Oil dips as US dollar firms, oil production is expected to rise

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Updated 21 February 2018
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Oil dips as US dollar firms, oil production is expected to rise

SINGAPORE: Oil prices fell on Wednesday, weighed down by the rebound of the US dollar further away from three-year lows hit last week.
An expected rise in US oil production also weighed on prices, traders said.
US West Texas Intermediate (WTI) crude futures were at $61.32 a barrel at 0307 GMT, down 47 cents, or 0.8 percent, from their last settlement.
Brent crude futures fell 39 cents, or 0.6 percent, from their last close to $64.86 per barrel.
Wang Tao, Reuters technical commodity analyst, said Brent could fall into a range of $63.92 to $64.41 per barrel, as suggested by its wave pattern and a projection analysis.
Traders said the declines were driven by a recovery in the dollar, which potentially hits fuel demand as it makes greenback-denominated oil imports more expensive for countries using other currencies.
The dollar index, which measures the greenback against a basket of six major currencies, rose for a second day on Wednesday, moving further away from the three-year lows reached last week as traders shaved off some bearish bets against the US currency.
“The US dollar continues to find firmer footing,” said Stephen Innes, head of trading for Asia-Pacific at futures brokerage OANDA in Singapore.
Also pressuring prices is surging US production , now the world’s second-largest oil stream at more than 10 million barrels per day, only slightly behind Russia and ahead of top exporter Saudi Arabia.
“Bulging US production will weigh on prices,” said Singapore-based Phillip Futures in a note on Wednesday.
The next set of weekly US oil production data is due to be published by the Energy Information Administration (EIA) on Thursday after a one-day delay because of the President’s Day holiday on Monday.
That data will also include US inventory figures that are expected to show crude oil stockpiles rose 1.3 million barrels in the week to Feb. 16, according to a Reuters poll. Oil product stockpiles, including gasoline and distillate fuels, are all expected to decline.
Despite the rising US output, overall oil markets remain well supported due to healthy demand growth and supply restraint by the Organization of the Petroleum Exporting Countries (OPEC) that started last year to draw down excess global inventories.


Abu Dhabi aims to lure start-ups with investment in new technology hub

Updated 24 March 2019
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Abu Dhabi aims to lure start-ups with investment in new technology hub

  • The initiative will help Abu Dhabi reduce reliance on oil
  • Mubadala hopes to attract Chinese and Indian companies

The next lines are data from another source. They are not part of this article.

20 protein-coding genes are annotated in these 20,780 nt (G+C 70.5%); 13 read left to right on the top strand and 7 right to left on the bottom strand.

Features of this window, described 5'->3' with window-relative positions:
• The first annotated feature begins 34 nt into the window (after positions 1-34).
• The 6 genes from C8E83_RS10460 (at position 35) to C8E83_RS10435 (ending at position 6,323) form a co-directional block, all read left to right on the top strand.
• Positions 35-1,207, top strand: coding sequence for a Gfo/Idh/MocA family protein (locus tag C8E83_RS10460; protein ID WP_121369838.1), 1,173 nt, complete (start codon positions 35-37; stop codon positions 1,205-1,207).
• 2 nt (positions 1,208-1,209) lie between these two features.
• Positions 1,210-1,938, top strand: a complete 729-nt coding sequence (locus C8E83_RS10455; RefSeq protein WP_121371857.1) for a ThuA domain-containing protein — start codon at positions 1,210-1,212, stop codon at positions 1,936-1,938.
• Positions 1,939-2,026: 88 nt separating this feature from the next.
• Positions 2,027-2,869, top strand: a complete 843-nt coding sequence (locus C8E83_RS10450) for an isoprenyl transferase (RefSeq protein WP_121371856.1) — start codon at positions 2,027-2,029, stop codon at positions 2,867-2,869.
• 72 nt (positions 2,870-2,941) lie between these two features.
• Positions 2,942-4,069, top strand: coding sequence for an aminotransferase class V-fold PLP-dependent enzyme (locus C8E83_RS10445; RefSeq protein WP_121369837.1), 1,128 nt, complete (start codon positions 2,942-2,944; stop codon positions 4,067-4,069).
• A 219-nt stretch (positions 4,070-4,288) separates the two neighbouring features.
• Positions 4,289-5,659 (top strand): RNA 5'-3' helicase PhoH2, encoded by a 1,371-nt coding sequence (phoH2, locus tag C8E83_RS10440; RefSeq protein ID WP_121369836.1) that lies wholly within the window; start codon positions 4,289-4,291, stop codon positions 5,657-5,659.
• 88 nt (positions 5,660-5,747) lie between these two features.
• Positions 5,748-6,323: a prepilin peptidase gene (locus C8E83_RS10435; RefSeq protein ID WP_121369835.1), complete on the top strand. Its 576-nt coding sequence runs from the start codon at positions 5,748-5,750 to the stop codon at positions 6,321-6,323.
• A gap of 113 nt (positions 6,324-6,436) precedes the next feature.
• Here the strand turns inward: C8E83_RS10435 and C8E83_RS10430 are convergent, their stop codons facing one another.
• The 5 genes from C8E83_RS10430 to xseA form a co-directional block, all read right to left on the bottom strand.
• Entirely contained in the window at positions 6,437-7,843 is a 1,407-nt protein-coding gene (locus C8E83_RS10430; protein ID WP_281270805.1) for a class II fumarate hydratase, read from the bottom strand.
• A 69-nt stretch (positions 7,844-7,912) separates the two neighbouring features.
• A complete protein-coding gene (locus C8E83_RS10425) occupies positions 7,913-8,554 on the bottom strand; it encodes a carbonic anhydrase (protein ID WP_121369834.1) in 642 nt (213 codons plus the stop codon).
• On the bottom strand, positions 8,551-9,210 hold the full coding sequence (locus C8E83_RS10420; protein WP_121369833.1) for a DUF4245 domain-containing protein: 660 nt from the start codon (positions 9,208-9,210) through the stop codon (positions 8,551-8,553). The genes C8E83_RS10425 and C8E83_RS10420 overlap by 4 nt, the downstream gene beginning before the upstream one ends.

ABU DHABI: Abu Dhabi will commit up to $272 million to support technology start-ups, it said on Sunday, in a dedicated hub as part of efforts to diversify its economy.

US tech giant Microsoft will be a strategic partner, providing technology and cloud services to the businesses that join the hub as the capital of the United Arab Emirates continues its push to reduce reliance on oil revenue.
Abu Dhabi derives about 50 percent of its real gross domestic product and about 90 percent of central government revenue from the hydrocarbon sector, according to ratings agency S&P.
The emirate launched a $13.6 billion stimulus fund, Ghadan 21, in September last year to accelerate economic growth. Ghadan means tomorrow in Arabic. The new initiative, named Hub 71, is linked to Ghadan will also involve the launch of a $136 million fund to invest in start-ups, said Ibrahim Ajami, head of Mubadala Ventures, the technology arm of Mubadala Investment Co.
The goal is to have 100 companies over the next three to five years, Ajami said. “The market opportunities in this region are immense,” he added.
Mubadala, with assets of $225 billion and a big investor in tech companies, will act as the driver of the hub, located in the emirate’s financial district.
Softbank will be active in the hub and support the expansion of companies in which it has invested, Ajami said, adding that Mubadala is also aiming to attract Chinese and Indian companies, among others.
Mubadala which has committed $15 billion to the Softbank Vision Fund, plans to launch a $400 million fund to invest in leading European technology companies.
Incentives mapped out by the government include housing, office space and health insurance as part of the $272 million commitment, Ajami said.
Abu Dhabi will also announce a new research and development initiative on Monday linked to the Ghadan 21 plan, according to an invitation sent to journalists.